@Dawsonbob: Yes, there are many instances where the law frowns on monopolies, but Patent Law is one place where the law actually supports them. Patents provide the inventor the exclusive rights to utilize their invention for the limit of the patent term. This is a way to promote innovation by allowing someone who invests the time, effort, and money to develop a new technology to recover their investment (and hopefully much more).

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MrUnix

4224 posts in 1662 days


#11 posted 03-16-2015 11:23 PM

I sure don’t know what legal position SawStop has in this, but I am certain that they will be weighing in.

Steve Gass (owner of SawStop) was and is a patent attorney… ‘nuff said.

Cheers,
Brad

-- Brad in FL - To be old and wise, you must first be young and stupid

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Redoak49

1950 posts in 1452 days


#12 posted 03-16-2015 11:24 PM

I am a Sawstop owner but hope that the Bosch technology works.

It will be interesting to see the actual statistics of how fast it works. I hope it is as good as the Sawstop.

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isotope

146 posts in 1087 days


#13 posted 03-16-2015 11:36 PM

The purpose of patents, at least from society’s point of view, is to encourage companies to spend time/money/resources to develop new inventions. The way this is done is by striking a deal; where if you are granted a patent, you can restrict other people from using your invention. Therefore, providing you the opportunity to make money. NO ONE would spend millions of dollars trying to invent something, if the moment they tried to make money, someone could, instead of spending the money to invent something themselves, could just copy the invention and compete with them on the market. The key to all this is that this exclusively has a time limit. As far as I know, patent protection expires after 20 years (in the US). The other important point is that you can sell your patent rights, allowing other people to use your invention, in exchange for money. Usually, in the form of royalties. So, if others wanted to make table saws with brake technology, they could have bought the rights from SS.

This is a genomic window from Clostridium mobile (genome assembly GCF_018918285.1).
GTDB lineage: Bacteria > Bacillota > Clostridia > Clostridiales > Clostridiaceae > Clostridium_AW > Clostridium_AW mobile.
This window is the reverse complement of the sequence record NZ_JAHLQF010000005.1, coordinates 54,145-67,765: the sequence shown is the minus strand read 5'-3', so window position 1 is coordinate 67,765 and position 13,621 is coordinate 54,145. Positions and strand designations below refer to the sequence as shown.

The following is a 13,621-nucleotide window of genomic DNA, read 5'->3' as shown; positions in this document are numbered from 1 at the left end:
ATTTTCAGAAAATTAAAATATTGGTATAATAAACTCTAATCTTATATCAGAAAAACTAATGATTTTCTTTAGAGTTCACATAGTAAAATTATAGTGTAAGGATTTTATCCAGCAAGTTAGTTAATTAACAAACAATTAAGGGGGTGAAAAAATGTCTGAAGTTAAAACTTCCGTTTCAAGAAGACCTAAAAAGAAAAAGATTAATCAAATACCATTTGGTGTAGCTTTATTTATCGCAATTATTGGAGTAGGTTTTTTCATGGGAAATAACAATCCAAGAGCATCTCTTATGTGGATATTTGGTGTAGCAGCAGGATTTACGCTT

Without knowing any of the specifics, I’m going to guess that the SS patents are about to expire and companies are getting ready with their own products.

Edit: I should add that I am also a SS owner and I also hope Bosch develops a new saw. Competition is a good thing. But, I also think SS broke new ground by developing a great safety feature and deserved the right to restrict other people from copying them. Until the patent expires…..

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Kazooman

626 posts in 1415 days


#14 posted 03-17-2015 12:14 AM

Good summary. I agree, as a SawStop owner, that there is room for a ton of innovation in this field. I hope that the Bosch entry is the first of many. I would love to see some innovative system make my SawStop technology obsolete.. Good reason to purchase another tool!

Never, ever, underestimate the power of the dependant patent claims and their ability to tie a program up in legal limbo until some court, somewhere, determines the actual limits of the prior claim. And then we are on the chase backwards through increasingly broader claims until a judge cries “enough”!

“Bazillions” of dollars have been won or lost on this legal quagmire of a battle field. The potential income stream from selling table saws pales in comparison.

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MikeDVB

115 posts in 645 days


#15 posted 03-17-2015 12:51 AM

Very interesting. I am curious to see this system in action in slow-motion.

-- Mike